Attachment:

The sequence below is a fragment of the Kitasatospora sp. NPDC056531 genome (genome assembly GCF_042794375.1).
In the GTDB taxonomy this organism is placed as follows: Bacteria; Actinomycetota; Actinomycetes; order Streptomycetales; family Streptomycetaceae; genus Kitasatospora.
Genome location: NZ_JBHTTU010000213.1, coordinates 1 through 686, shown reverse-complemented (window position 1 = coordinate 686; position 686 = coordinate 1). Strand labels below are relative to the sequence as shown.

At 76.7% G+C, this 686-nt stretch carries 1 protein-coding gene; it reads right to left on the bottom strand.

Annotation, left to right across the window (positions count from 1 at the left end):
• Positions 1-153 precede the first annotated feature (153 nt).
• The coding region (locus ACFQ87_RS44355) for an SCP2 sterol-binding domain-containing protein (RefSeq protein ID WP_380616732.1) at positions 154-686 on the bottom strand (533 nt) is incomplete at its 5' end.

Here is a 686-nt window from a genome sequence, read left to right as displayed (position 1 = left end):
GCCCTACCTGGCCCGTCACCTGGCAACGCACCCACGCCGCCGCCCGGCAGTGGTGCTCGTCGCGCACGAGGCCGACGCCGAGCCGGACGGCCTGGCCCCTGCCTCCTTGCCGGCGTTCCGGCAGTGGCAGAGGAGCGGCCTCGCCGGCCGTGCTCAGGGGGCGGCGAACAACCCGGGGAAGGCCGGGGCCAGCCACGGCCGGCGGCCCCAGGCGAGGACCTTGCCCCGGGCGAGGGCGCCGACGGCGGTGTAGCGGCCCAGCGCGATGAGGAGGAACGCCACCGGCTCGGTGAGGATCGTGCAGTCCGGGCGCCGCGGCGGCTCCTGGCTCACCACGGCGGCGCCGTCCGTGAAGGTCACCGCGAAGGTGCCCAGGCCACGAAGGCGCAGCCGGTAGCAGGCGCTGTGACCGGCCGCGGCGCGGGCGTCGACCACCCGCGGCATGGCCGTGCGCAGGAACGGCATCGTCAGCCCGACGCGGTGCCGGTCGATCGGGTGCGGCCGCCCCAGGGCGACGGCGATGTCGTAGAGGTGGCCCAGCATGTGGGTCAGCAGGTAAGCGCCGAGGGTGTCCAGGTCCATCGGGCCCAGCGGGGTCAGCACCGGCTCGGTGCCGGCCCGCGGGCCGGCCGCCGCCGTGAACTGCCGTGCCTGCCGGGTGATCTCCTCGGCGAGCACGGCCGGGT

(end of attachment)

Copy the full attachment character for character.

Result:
The sequence below is a fragment of the Kitasatospora sp. NPDC056531 genome (genome assembly GCF_042794375.1).
In the GTDB taxonomy this organism is placed as follows: Bacteria; Actinomycetota; Actinomycetes; order Streptomycetales; family Streptomycetaceae; genus Kitasatospora.
Genome location: NZ_JBHTTU010000213.1, coordinates 1 through 686, shown reverse-complemented (window position 1 = coordinate 686; position 686 = coordinate 1). Strand labels below are relative to the sequence as shown.

At 76.7% G+C, this 686-nt stretch carries 1 protein-coding gene; it reads right to left on the bottom strand.

Annotation, left to right across the window (positions count from 1 at the left end):
• Positions 1-153 precede the first annotated feature (153 nt).
• The coding region (locus ACFQ87_RS44355) for an SCP2 sterol-binding domain-containing protein (RefSeq protein ID WP_380616732.1) at positions 154-686 on the bottom strand (533 nt) is incomplete at its 5' end.

Here is a 686-nt window from a genome sequence, read left to right as displayed (position 1 = left end):
GCCCTACCTGGCCCGTCACCTGGCAACGCACCCACGCCGCCGCCCGGCAGTGGTGCTCGTCGCGCACGAGGCCGACGCCGAGCCGGACGGCCTGGCCCCTGCCTCCTTGCCGGCGTTCCGGCAGTGGCAGAGGAGCGGCCTCGCCGGCCGTGCTCAGGGGGCGGCGAACAACCCGGGGAAGGCCGGGGCCAGCCACGGCCGGCGGCCCCAGGCGAGGACCTTGCCCCGGGCGAGGGCGCCGACGGCGGTGTAGCGGCCCAGCGCGATGAGGAGGAACGCCACCGGCTCGGTGAGGATCGTGCAGTCCGGGCGCCGCGGCGGCTCCTGGCTCACCACGGCGGCGCCGTCCGTGAAGGTCACCGCGAAGGTGCCCAGGCCACGAAGGCGCAGCCGGTAGCAGGCGCTGTGACCGGCCGCGGCGCGGGCGTCGACCACCCGCGGCATGGCCGTGCGCAGGAACGGCATCGTCAGCCCGACGCGGTGCCGGTCGATCGGGTGCGGCCGCCCCAGGGCGACGGCGATGTCGTAGAGGTGGCCCAGCATGTGGGTCAGCAGGTAAGCGCCGAGGGTGTCCAGGTCCATCGGGCCCAGCGGGGTCAGCACCGGCTCGGTGCCGGCCCGCGGGCCGGCCGCCGCCGTGAACTGCCGTGCCTGCCGGGTGATCTCCTCGGCGAGCACGGCCGGGT